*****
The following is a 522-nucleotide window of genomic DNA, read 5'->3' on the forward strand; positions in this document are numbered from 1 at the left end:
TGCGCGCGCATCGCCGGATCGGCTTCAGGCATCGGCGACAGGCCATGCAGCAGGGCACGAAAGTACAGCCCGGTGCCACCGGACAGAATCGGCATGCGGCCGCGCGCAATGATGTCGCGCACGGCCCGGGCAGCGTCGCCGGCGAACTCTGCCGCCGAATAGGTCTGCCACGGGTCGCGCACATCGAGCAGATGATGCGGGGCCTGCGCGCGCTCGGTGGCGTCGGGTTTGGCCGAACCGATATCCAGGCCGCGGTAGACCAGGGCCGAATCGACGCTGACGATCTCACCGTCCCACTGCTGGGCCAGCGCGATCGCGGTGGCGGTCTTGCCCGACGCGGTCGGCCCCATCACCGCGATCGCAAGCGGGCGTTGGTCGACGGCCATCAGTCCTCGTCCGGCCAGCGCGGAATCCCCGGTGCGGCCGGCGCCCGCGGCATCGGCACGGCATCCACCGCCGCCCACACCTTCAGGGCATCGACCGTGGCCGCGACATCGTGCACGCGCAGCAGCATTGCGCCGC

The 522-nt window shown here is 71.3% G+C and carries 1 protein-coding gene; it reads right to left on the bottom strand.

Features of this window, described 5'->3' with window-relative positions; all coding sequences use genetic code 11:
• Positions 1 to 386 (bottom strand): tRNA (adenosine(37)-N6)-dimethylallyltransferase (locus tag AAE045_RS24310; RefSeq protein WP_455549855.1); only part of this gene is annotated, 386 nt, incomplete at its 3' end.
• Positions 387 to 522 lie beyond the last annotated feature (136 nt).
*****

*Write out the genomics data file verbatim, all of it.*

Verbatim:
The following is a 522-nucleotide window of genomic DNA, read 5'->3' on the forward strand; positions in this document are numbered from 1 at the left end:
TGCGCGCGCATCGCCGGATCGGCTTCAGGCATCGGCGACAGGCCATGCAGCAGGGCACGAAAGTACAGCCCGGTGCCACCGGACAGAATCGGCATGCGGCCGCGCGCAATGATGTCGCGCACGGCCCGGGCAGCGTCGCCGGCGAACTCTGCCGCCGAATAGGTCTGCCACGGGTCGCGCACATCGAGCAGATGATGCGGGGCCTGCGCGCGCTCGGTGGCGTCGGGTTTGGCCGAACCGATATCCAGGCCGCGGTAGACCAGGGCCGAATCGACGCTGACGATCTCACCGTCCCACTGCTGGGCCAGCGCGATCGCGGTGGCGGTCTTGCCCGACGCGGTCGGCCCCATCACCGCGATCGCAAGCGGGCGTTGGTCGACGGCCATCAGTCCTCGTCCGGCCAGCGCGGAATCCCCGGTGCGGCCGGCGCCCGCGGCATCGGCACGGCATCCACCGCCGCCCACACCTTCAGGGCATCGACCGTGGCCGCGACATCGTGCACGCGCAGCAGCATTGCGCCGC

The 522-nt window shown here is 71.3% G+C and carries 1 protein-coding gene; it reads right to left on the bottom strand.

Features of this window, described 5'->3' with window-relative positions; all coding sequences use genetic code 11:
• Positions 1 to 386 (bottom strand): tRNA (adenosine(37)-N6)-dimethylallyltransferase (locus tag AAE045_RS24310; RefSeq protein WP_455549855.1); only part of this gene is annotated, 386 nt, incomplete at its 3' end.
• Positions 387 to 522 lie beyond the last annotated feature (136 nt).